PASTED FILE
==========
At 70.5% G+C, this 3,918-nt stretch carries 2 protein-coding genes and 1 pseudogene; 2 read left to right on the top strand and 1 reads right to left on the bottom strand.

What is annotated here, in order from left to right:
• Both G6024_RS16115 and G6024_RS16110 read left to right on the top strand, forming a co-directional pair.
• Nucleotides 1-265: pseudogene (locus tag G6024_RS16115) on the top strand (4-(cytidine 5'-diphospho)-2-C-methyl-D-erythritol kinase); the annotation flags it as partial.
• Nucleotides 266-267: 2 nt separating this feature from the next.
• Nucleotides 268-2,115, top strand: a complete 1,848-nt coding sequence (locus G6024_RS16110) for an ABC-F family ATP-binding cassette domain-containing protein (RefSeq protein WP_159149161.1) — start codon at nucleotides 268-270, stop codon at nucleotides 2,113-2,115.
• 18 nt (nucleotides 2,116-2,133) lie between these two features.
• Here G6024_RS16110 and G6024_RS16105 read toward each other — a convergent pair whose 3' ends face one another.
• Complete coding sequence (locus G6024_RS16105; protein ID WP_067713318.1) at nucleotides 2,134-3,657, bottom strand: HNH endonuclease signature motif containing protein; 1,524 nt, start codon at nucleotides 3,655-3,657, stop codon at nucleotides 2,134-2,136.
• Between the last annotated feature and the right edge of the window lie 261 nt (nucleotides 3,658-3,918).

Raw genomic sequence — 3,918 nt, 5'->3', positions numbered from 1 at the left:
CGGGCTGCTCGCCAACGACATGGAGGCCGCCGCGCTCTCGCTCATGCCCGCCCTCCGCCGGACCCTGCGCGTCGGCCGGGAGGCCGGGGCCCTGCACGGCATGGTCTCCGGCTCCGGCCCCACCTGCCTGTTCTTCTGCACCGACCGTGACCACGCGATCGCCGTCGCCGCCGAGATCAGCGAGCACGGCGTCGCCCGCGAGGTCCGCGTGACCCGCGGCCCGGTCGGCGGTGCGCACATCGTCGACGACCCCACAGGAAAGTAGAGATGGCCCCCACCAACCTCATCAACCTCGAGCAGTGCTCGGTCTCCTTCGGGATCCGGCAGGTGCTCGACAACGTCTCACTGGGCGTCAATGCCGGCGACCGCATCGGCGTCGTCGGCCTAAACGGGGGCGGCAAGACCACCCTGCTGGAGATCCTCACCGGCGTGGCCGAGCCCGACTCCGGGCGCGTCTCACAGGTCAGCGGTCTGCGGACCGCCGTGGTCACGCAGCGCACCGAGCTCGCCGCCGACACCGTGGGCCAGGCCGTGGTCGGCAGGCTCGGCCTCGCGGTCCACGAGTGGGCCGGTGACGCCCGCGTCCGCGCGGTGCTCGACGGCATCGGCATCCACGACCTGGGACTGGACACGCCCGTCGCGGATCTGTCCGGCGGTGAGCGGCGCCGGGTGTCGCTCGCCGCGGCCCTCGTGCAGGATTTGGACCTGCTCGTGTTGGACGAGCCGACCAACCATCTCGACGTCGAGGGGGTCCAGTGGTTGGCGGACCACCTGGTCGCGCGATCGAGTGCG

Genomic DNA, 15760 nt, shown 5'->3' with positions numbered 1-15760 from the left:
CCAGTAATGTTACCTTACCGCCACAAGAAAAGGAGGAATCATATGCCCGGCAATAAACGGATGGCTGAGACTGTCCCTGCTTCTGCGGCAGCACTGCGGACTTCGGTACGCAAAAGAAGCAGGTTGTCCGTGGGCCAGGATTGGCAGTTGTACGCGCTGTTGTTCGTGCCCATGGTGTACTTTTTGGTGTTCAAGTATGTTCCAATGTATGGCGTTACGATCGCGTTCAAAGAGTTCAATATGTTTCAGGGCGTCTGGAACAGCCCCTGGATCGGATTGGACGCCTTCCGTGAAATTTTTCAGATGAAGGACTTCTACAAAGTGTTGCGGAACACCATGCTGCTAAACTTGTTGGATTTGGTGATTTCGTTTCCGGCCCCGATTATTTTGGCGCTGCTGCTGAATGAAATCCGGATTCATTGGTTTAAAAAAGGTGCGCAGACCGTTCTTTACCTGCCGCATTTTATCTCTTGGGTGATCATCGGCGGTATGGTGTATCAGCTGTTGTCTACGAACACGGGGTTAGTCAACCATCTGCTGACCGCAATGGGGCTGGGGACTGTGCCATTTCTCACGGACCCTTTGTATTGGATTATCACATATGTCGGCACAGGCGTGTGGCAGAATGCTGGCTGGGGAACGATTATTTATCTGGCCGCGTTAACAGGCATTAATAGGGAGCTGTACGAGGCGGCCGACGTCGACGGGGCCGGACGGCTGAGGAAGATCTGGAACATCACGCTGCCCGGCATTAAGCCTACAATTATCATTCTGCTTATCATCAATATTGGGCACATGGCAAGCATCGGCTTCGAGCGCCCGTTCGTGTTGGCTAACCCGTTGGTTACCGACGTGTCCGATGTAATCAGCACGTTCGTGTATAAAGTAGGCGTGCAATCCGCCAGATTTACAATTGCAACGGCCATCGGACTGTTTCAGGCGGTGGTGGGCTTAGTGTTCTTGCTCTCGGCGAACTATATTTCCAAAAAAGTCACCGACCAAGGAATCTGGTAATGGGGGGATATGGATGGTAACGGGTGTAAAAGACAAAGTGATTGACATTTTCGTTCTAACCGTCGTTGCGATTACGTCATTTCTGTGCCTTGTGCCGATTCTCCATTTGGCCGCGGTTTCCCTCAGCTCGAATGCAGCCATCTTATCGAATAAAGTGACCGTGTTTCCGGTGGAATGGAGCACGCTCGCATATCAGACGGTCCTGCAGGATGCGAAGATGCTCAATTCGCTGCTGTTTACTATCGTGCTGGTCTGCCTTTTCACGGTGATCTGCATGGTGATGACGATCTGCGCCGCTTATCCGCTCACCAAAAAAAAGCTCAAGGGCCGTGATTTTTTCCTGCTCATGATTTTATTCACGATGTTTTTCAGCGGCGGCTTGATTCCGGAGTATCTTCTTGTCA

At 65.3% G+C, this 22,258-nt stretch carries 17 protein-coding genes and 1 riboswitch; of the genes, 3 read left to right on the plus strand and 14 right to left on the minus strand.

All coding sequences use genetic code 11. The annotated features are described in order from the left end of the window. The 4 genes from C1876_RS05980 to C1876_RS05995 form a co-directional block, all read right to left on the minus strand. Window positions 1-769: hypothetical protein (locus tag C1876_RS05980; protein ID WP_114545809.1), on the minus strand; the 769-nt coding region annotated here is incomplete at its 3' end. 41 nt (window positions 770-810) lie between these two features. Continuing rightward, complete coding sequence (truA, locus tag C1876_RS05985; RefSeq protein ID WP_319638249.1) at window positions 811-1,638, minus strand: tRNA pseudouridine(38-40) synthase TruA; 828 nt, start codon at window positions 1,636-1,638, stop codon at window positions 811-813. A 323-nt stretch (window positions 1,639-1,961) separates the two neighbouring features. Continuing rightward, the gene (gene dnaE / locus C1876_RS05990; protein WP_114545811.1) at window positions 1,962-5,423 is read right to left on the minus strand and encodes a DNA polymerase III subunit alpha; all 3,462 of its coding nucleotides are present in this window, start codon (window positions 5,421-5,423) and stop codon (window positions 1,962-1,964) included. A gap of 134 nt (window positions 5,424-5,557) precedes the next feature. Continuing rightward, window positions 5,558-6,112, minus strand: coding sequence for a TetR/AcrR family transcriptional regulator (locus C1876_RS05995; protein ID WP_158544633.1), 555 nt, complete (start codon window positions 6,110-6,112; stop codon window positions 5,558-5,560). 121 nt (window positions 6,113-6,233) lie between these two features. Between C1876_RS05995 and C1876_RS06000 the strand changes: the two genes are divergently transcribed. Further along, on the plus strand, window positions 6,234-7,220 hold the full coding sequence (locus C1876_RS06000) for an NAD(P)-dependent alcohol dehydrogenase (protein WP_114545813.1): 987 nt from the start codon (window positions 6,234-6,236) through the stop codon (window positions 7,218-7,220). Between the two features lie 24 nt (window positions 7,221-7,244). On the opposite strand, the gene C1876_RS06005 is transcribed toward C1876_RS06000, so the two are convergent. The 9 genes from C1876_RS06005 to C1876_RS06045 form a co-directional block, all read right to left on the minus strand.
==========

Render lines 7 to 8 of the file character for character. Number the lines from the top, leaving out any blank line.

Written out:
• 18 nt (nucleotides 2,116-2,133) lie between these two features.
• Here G6024_RS16110 and G6024_RS16105 read toward each other — a convergent pair whose 3' ends face one another.